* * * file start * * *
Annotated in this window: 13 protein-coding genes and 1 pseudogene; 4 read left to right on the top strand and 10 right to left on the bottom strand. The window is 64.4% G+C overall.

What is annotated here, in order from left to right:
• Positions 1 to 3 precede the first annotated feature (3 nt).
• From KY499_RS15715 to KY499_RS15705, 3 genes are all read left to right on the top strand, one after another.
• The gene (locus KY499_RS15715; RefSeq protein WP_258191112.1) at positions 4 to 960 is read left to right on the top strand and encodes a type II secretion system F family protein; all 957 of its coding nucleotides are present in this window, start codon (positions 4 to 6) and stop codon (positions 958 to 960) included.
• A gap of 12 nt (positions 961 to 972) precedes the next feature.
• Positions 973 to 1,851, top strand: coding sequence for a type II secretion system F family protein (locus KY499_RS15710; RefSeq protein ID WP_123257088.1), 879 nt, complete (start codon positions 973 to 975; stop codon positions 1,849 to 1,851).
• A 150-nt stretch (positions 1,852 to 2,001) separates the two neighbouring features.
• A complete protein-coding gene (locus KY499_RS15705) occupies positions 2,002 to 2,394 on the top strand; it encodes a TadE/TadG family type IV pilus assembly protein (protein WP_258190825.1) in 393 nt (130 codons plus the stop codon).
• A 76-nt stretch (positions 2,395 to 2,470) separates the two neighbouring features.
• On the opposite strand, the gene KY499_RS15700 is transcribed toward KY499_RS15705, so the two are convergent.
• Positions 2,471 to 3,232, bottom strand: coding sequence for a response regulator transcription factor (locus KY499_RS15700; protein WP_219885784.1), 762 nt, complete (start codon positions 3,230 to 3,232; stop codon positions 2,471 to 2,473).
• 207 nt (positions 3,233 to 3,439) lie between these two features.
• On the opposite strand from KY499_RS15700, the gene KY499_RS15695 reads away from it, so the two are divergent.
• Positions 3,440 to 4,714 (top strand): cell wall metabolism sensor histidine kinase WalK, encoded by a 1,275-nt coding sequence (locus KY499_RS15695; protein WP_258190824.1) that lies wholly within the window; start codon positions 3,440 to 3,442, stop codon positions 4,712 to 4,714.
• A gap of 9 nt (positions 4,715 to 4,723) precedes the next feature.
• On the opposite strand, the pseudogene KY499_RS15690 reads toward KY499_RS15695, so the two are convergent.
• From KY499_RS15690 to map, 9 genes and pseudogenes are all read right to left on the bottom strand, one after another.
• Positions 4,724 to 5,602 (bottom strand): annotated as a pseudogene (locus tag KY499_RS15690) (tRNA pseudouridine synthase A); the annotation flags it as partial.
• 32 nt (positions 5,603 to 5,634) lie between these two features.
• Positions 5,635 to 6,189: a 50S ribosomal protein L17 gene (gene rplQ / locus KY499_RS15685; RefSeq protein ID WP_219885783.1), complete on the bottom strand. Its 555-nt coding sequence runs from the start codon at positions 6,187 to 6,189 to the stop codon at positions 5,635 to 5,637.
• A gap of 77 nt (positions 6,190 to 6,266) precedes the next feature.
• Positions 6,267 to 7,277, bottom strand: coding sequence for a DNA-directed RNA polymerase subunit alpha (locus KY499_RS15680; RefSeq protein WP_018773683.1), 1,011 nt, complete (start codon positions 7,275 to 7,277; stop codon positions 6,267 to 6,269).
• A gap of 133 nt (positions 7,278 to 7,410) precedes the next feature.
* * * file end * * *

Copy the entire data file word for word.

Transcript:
Annotated in this window: 13 protein-coding genes and 1 pseudogene; 4 read left to right on the top strand and 10 right to left on the bottom strand. The window is 64.4% G+C overall.

What is annotated here, in order from left to right:
• Positions 1 to 3 precede the first annotated feature (3 nt).
• From KY499_RS15715 to KY499_RS15705, 3 genes are all read left to right on the top strand, one after another.
• The gene (locus KY499_RS15715; RefSeq protein WP_258191112.1) at positions 4 to 960 is read left to right on the top strand and encodes a type II secretion system F family protein; all 957 of its coding nucleotides are present in this window, start codon (positions 4 to 6) and stop codon (positions 958 to 960) included.
• A gap of 12 nt (positions 961 to 972) precedes the next feature.
• Positions 973 to 1,851, top strand: coding sequence for a type II secretion system F family protein (locus KY499_RS15710; RefSeq protein ID WP_123257088.1), 879 nt, complete (start codon positions 973 to 975; stop codon positions 1,849 to 1,851).
• A 150-nt stretch (positions 1,852 to 2,001) separates the two neighbouring features.
• A complete protein-coding gene (locus KY499_RS15705) occupies positions 2,002 to 2,394 on the top strand; it encodes a TadE/TadG family type IV pilus assembly protein (protein WP_258190825.1) in 393 nt (130 codons plus the stop codon).
• A 76-nt stretch (positions 2,395 to 2,470) separates the two neighbouring features.
• On the opposite strand, the gene KY499_RS15700 is transcribed toward KY499_RS15705, so the two are convergent.
• Positions 2,471 to 3,232, bottom strand: coding sequence for a response regulator transcription factor (locus KY499_RS15700; protein WP_219885784.1), 762 nt, complete (start codon positions 3,230 to 3,232; stop codon positions 2,471 to 2,473).
• 207 nt (positions 3,233 to 3,439) lie between these two features.
• On the opposite strand from KY499_RS15700, the gene KY499_RS15695 reads away from it, so the two are divergent.
• Positions 3,440 to 4,714 (top strand): cell wall metabolism sensor histidine kinase WalK, encoded by a 1,275-nt coding sequence (locus KY499_RS15695; protein WP_258190824.1) that lies wholly within the window; start codon positions 3,440 to 3,442, stop codon positions 4,712 to 4,714.
• A gap of 9 nt (positions 4,715 to 4,723) precedes the next feature.
• On the opposite strand, the pseudogene KY499_RS15690 reads toward KY499_RS15695, so the two are convergent.
• From KY499_RS15690 to map, 9 genes and pseudogenes are all read right to left on the bottom strand, one after another.
• Positions 4,724 to 5,602 (bottom strand): annotated as a pseudogene (locus tag KY499_RS15690) (tRNA pseudouridine synthase A); the annotation flags it as partial.
• 32 nt (positions 5,603 to 5,634) lie between these two features.
• Positions 5,635 to 6,189: a 50S ribosomal protein L17 gene (gene rplQ / locus KY499_RS15685; RefSeq protein ID WP_219885783.1), complete on the bottom strand. Its 555-nt coding sequence runs from the start codon at positions 6,187 to 6,189 to the stop codon at positions 5,635 to 5,637.
• A gap of 77 nt (positions 6,190 to 6,266) precedes the next feature.
• Positions 6,267 to 7,277, bottom strand: coding sequence for a DNA-directed RNA polymerase subunit alpha (locus KY499_RS15680; RefSeq protein WP_018773683.1), 1,011 nt, complete (start codon positions 7,275 to 7,277; stop codon positions 6,267 to 6,269).
• A gap of 133 nt (positions 7,278 to 7,410) precedes the next feature.